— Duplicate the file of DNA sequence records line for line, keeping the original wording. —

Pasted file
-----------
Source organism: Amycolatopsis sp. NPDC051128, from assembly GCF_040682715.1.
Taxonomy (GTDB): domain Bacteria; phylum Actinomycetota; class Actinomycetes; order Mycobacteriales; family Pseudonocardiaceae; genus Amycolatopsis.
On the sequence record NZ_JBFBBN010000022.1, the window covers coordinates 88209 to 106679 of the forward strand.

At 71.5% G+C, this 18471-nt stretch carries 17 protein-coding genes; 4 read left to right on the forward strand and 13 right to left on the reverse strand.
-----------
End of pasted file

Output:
Source organism: Amycolatopsis sp. NPDC051128, from assembly GCF_040682715.1.
Taxonomy (GTDB): domain Bacteria; phylum Actinomycetota; class Actinomycetes; order Mycobacteriales; family Pseudonocardiaceae; genus Amycolatopsis.
On the sequence record NZ_JBFBBN010000022.1, the window covers coordinates 88209 to 106679 of the forward strand.

At 71.5% G+C, this 18471-nt stretch carries 17 protein-coding genes; 4 read left to right on the forward strand and 13 right to left on the reverse strand.